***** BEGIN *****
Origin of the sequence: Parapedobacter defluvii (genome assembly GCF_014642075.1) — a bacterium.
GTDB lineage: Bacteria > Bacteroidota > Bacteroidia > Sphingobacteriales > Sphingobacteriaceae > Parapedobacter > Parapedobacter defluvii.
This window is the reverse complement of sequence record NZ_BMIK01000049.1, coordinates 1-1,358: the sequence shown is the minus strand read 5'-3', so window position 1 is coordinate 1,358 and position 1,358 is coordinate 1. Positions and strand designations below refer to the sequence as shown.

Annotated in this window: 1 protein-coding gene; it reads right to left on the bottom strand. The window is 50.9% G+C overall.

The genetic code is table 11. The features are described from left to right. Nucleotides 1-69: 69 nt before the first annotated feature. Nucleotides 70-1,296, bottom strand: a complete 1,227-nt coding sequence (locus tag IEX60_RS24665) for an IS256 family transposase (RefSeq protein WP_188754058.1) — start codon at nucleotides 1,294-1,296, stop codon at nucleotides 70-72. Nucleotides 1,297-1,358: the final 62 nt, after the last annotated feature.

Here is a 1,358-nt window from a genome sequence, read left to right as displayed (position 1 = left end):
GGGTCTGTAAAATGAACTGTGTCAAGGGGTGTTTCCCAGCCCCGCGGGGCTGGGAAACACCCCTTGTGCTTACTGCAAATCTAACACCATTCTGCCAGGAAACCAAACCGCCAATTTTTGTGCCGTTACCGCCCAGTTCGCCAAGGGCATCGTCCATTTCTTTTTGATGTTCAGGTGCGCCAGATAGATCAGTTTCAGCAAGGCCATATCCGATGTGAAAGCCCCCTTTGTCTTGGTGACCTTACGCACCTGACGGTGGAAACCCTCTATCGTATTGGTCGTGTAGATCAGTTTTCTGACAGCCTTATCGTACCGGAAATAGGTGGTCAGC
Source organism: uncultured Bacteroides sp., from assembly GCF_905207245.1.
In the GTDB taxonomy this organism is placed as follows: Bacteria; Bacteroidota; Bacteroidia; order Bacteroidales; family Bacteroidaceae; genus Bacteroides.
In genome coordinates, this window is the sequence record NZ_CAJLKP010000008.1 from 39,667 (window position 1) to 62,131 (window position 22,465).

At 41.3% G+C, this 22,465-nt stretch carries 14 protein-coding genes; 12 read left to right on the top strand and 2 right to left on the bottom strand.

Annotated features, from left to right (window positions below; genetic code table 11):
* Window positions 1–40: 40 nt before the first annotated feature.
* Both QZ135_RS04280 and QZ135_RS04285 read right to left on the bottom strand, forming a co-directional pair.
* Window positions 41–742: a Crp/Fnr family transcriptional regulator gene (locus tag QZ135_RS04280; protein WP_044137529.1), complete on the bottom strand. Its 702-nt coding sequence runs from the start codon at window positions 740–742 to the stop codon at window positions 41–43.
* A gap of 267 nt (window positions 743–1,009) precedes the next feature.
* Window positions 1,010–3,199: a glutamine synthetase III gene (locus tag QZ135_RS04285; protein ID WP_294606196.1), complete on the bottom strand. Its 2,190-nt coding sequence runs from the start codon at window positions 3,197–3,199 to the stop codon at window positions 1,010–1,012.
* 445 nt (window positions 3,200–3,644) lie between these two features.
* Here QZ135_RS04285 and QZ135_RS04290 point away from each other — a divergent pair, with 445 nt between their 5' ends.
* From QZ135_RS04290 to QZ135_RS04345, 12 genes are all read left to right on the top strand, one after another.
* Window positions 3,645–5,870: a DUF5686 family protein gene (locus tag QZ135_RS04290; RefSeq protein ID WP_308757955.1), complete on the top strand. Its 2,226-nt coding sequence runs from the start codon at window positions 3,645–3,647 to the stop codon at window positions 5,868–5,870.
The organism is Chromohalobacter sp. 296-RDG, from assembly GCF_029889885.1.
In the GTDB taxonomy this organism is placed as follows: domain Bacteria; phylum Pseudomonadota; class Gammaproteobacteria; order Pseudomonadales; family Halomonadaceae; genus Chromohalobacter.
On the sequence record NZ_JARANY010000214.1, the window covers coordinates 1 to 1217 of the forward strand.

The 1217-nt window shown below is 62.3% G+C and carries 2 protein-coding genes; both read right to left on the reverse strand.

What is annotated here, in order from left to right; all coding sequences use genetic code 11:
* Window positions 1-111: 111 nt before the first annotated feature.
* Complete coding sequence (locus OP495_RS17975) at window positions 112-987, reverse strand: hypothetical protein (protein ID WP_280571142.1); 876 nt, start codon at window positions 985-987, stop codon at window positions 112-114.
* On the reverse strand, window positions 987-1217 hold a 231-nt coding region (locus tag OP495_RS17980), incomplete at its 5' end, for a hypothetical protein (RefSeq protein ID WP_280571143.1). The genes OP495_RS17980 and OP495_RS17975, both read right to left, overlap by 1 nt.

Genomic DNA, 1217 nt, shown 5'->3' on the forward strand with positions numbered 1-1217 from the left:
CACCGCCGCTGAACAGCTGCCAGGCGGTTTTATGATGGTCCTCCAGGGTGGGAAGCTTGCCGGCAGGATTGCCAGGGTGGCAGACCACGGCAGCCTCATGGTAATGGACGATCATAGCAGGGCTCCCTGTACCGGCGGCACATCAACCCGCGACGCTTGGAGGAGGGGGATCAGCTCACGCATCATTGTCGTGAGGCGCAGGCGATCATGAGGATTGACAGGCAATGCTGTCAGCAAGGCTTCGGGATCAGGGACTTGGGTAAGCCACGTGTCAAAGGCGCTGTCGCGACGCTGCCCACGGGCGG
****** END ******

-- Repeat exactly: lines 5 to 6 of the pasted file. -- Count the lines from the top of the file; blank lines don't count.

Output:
The genetic code is table 11. The features are described from left to right. Nucleotides 1-69: 69 nt before the first annotated feature. Nucleotides 70-1,296, bottom strand: a complete 1,227-nt coding sequence (locus tag IEX60_RS24665) for an IS256 family transposase (RefSeq protein WP_188754058.1) — start codon at nucleotides 1,294-1,296, stop codon at nucleotides 70-72. Nucleotides 1,297-1,358: the final 62 nt, after the last annotated feature.

Here is a 1,358-nt window from a genome sequence, read left to right as displayed (position 1 = left end):